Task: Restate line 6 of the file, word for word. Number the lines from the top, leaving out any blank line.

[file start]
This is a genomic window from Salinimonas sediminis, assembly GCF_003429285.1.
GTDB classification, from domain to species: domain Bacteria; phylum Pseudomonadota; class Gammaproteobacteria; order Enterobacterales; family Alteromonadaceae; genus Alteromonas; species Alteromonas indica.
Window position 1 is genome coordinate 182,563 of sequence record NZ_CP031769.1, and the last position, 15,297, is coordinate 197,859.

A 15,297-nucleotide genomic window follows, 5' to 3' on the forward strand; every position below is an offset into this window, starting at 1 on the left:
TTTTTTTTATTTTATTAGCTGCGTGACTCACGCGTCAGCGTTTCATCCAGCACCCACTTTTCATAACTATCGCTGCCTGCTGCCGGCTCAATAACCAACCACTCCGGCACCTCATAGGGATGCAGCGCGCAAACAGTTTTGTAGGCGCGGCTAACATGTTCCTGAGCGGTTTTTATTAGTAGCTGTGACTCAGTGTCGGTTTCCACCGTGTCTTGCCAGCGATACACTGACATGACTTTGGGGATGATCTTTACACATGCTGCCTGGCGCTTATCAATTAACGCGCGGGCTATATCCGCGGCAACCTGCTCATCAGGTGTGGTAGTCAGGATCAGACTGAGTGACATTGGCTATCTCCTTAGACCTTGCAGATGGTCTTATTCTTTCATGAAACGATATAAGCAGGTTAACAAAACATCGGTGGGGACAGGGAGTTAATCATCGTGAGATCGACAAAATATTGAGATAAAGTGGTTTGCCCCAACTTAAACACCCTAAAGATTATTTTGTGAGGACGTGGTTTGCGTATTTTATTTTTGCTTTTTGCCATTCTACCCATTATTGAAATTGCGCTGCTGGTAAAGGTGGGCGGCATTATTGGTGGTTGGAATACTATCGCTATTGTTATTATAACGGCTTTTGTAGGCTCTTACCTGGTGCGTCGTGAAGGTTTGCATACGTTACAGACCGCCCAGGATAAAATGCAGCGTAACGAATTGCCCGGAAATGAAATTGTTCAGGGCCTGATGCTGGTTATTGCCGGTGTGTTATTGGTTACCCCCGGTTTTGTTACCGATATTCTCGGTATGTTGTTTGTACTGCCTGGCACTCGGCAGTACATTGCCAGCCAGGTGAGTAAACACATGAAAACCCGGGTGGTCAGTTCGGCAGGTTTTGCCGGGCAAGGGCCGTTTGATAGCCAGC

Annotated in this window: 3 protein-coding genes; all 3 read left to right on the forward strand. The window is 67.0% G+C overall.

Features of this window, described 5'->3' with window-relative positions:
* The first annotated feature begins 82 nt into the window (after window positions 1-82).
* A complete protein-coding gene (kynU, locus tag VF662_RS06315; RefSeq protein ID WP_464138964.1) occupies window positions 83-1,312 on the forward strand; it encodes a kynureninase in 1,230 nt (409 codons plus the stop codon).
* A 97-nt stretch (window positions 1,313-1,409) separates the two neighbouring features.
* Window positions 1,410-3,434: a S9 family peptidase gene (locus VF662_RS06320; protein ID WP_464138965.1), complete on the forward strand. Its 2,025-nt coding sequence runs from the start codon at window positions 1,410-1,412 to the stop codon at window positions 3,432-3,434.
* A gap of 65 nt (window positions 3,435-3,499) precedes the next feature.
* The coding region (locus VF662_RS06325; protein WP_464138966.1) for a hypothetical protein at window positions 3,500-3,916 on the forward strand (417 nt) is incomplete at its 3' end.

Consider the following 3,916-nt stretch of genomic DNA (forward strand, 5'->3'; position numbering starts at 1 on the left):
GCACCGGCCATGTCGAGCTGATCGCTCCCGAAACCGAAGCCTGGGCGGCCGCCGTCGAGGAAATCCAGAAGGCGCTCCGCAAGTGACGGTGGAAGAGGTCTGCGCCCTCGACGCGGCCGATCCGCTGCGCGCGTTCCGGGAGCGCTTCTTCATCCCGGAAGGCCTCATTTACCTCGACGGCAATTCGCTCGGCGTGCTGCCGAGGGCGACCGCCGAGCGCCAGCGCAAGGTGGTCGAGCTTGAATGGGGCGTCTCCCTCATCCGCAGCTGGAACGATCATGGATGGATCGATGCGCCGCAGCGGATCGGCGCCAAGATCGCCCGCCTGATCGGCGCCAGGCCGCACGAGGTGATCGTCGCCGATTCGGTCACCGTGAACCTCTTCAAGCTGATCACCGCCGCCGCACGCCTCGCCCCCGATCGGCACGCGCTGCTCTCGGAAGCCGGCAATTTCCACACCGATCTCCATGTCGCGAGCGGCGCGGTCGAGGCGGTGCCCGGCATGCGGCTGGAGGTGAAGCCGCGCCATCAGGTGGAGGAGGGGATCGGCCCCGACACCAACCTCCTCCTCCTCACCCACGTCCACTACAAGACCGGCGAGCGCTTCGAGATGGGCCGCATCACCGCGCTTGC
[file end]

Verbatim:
Annotated in this window: 3 protein-coding genes; all 3 read left to right on the forward strand. The window is 67.0% G+C overall.